Bridging the divide: the gap between the study of internal and international migration, with an Italian example

King, Russell and Conti, Francesca (2013) Bridging the divide: the gap between the study of internal and international migration, with an Italian example. Working Paper. Malmö University, Malmö.

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Abstract

Migration scholarship falls into two distinct camps, one devoted to the study of internal migration, the other to international migration. Currently, international migration dominates the academic landscape of migration studies, even though, on a global scale, more people move internally than internationally. Very few attempts have been made to merge the two migration traditions, either in terms of developing common theoretical frameworks (though this convergence was more evident in earlier theorisations of migration deriving from economics and push-pull models), or through studies which analyse the functional links and complementarity between the two migration types. For instance, to what extent can internal and international migration be considered alternative strategies within a migration decision-making framework? How about migrants who are both internal and international migrants, one form preceding the other? This paper is in two main parts. The first overviews various articulations between internal and international migration, both theoretically and empirically. The second part presents a casestudy of Italian graduate migration, comparing those who move externally (to London) with those who move internally (from South to North within Italy). A small subsample of graduate non-movers is also included. Analysing the interviews, two terms which surfaced consistently were mentalità, meaning the Italian way of doing things, at a range of levels from the national to the family; and raccomandazione, meaning the necessity to have someone supporting you in order to get a job. Whilst both types of migration were driven essentially by economic factors, the internal movers saw their relocation purely in these terms, and therefore as a ‘forced move’, whereas the emigrants also saw their migration as an adventure and means of self-realisation.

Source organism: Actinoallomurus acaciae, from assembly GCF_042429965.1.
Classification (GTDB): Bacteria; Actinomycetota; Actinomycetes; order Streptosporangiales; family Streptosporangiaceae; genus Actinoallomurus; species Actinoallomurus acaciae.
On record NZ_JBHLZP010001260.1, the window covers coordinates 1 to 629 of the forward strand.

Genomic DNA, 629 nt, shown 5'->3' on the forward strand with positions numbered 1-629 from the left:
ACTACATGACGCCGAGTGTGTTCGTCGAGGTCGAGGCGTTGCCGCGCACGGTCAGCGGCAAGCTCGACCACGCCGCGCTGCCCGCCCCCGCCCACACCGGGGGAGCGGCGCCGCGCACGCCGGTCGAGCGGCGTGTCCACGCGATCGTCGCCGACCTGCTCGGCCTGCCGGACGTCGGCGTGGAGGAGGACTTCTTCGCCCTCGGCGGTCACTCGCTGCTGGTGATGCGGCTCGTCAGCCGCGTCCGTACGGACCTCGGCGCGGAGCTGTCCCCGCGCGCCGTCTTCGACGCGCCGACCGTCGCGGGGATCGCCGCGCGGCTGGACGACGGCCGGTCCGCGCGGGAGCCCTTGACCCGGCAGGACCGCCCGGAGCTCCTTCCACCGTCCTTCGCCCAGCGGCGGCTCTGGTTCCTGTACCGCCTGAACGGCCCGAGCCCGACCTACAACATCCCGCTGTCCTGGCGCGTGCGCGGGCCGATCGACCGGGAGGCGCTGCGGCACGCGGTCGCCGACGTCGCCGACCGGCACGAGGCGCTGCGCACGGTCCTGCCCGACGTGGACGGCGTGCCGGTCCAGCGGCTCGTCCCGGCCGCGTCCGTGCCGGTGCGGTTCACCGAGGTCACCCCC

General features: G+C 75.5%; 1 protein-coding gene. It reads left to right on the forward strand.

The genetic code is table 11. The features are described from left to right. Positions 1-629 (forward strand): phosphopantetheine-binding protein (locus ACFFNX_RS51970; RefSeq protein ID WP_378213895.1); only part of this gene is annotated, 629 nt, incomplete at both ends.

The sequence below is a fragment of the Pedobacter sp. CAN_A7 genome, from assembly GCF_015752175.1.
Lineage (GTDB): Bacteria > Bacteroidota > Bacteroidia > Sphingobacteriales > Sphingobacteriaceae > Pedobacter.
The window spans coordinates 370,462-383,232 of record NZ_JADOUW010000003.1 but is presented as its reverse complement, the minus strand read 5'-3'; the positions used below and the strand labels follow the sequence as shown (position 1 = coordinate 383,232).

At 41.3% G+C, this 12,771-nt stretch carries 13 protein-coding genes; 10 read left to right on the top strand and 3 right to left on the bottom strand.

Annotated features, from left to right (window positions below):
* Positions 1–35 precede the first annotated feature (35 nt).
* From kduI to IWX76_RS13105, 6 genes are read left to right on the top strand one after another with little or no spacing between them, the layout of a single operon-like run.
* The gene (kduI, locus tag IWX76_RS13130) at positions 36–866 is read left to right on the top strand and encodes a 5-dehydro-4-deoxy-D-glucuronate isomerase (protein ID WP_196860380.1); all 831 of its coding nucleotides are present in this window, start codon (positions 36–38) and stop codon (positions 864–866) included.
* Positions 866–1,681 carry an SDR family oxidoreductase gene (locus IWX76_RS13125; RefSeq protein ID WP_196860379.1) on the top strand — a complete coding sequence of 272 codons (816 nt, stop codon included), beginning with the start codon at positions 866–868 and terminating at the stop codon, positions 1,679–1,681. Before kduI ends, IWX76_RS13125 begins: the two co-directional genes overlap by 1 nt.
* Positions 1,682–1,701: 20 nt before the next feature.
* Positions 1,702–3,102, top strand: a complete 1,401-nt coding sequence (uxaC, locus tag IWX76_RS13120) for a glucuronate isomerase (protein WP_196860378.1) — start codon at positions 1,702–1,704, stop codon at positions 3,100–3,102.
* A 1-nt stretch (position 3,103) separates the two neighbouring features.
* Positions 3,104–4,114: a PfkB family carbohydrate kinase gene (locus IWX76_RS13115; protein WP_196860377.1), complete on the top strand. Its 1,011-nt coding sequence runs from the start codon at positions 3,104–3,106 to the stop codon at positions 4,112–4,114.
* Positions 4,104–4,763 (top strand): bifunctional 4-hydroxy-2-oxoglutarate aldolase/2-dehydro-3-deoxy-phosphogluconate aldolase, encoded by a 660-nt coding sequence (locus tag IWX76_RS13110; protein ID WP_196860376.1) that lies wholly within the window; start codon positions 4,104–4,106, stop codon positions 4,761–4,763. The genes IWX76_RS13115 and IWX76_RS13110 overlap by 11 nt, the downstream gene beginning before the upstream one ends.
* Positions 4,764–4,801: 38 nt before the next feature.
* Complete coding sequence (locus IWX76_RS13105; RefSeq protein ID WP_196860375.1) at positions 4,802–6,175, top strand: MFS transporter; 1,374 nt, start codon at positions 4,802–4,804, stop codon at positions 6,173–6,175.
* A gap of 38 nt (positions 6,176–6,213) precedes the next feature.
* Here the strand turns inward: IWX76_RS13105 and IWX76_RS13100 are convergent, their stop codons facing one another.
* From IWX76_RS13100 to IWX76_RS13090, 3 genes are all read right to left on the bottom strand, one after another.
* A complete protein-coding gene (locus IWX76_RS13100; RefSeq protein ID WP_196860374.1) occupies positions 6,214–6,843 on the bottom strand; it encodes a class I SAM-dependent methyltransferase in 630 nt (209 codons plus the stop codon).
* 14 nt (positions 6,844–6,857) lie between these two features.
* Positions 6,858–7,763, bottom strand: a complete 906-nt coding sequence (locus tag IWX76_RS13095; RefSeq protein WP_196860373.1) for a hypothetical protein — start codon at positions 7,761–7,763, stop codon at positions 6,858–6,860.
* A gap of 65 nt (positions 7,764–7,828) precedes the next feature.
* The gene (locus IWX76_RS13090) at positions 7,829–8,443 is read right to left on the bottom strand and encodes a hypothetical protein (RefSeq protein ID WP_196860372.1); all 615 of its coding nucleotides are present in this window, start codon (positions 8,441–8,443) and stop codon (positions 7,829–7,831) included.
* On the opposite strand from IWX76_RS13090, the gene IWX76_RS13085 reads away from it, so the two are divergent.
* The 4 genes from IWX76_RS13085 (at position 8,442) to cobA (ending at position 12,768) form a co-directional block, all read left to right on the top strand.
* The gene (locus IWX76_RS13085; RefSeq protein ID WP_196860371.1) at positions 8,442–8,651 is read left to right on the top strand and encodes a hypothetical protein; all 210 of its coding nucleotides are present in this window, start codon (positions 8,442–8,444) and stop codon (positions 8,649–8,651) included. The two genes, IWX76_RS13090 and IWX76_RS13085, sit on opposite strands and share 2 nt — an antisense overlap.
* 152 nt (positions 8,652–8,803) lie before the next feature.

Item Type: Reports and working papers (Working Paper)
Additional Information: Willy Brandt Working Papers in International Migration and Ethnic Relations No. 1/13
Schools and Departments: School of Global Studies > Geography
Depositing User: Sharon Krummel
Date Deposited: 11 May 2017 14:28
Last Modified: 11 May 2017 14:28
URI: http://sro.sussex.ac.uk/id/eprint/68064
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